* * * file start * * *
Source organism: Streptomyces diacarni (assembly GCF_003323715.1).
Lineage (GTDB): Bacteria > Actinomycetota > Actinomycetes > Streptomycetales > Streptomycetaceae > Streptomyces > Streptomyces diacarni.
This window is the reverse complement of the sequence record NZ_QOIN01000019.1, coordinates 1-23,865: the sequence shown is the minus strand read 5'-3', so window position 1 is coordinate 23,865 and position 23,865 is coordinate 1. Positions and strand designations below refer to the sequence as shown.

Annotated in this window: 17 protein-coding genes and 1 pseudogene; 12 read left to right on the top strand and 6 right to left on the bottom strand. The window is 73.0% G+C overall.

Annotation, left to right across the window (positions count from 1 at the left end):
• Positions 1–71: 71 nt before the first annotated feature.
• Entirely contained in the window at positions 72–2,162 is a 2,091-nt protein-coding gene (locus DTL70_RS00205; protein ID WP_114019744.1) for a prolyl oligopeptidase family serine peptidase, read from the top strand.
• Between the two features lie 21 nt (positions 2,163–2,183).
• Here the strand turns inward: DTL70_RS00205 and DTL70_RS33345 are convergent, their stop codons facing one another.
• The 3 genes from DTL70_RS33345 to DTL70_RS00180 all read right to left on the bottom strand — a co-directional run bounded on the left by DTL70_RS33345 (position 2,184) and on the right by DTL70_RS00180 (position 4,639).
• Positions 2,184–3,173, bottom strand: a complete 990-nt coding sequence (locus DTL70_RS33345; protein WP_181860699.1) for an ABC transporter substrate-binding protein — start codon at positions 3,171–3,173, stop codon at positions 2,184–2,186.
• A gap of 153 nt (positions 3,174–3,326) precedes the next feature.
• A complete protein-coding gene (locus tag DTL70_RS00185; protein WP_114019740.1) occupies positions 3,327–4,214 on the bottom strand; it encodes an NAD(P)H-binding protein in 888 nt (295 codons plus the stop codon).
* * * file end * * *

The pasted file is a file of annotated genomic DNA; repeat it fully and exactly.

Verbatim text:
Source organism: Streptomyces diacarni (assembly GCF_003323715.1).
Lineage (GTDB): Bacteria > Actinomycetota > Actinomycetes > Streptomycetales > Streptomycetaceae > Streptomyces > Streptomyces diacarni.
This window is the reverse complement of the sequence record NZ_QOIN01000019.1, coordinates 1-23,865: the sequence shown is the minus strand read 5'-3', so window position 1 is coordinate 23,865 and position 23,865 is coordinate 1. Positions and strand designations below refer to the sequence as shown.

Annotated in this window: 17 protein-coding genes and 1 pseudogene; 12 read left to right on the top strand and 6 right to left on the bottom strand. The window is 73.0% G+C overall.

Annotation, left to right across the window (positions count from 1 at the left end):
• Positions 1–71: 71 nt before the first annotated feature.
• Entirely contained in the window at positions 72–2,162 is a 2,091-nt protein-coding gene (locus DTL70_RS00205; protein ID WP_114019744.1) for a prolyl oligopeptidase family serine peptidase, read from the top strand.
• Between the two features lie 21 nt (positions 2,163–2,183).
• Here the strand turns inward: DTL70_RS00205 and DTL70_RS33345 are convergent, their stop codons facing one another.
• The 3 genes from DTL70_RS33345 to DTL70_RS00180 all read right to left on the bottom strand — a co-directional run bounded on the left by DTL70_RS33345 (position 2,184) and on the right by DTL70_RS00180 (position 4,639).
• Positions 2,184–3,173, bottom strand: a complete 990-nt coding sequence (locus DTL70_RS33345; protein WP_181860699.1) for an ABC transporter substrate-binding protein — start codon at positions 3,171–3,173, stop codon at positions 2,184–2,186.
• A gap of 153 nt (positions 3,174–3,326) precedes the next feature.
• A complete protein-coding gene (locus tag DTL70_RS00185; protein WP_114019740.1) occupies positions 3,327–4,214 on the bottom strand; it encodes an NAD(P)H-binding protein in 888 nt (295 codons plus the stop codon).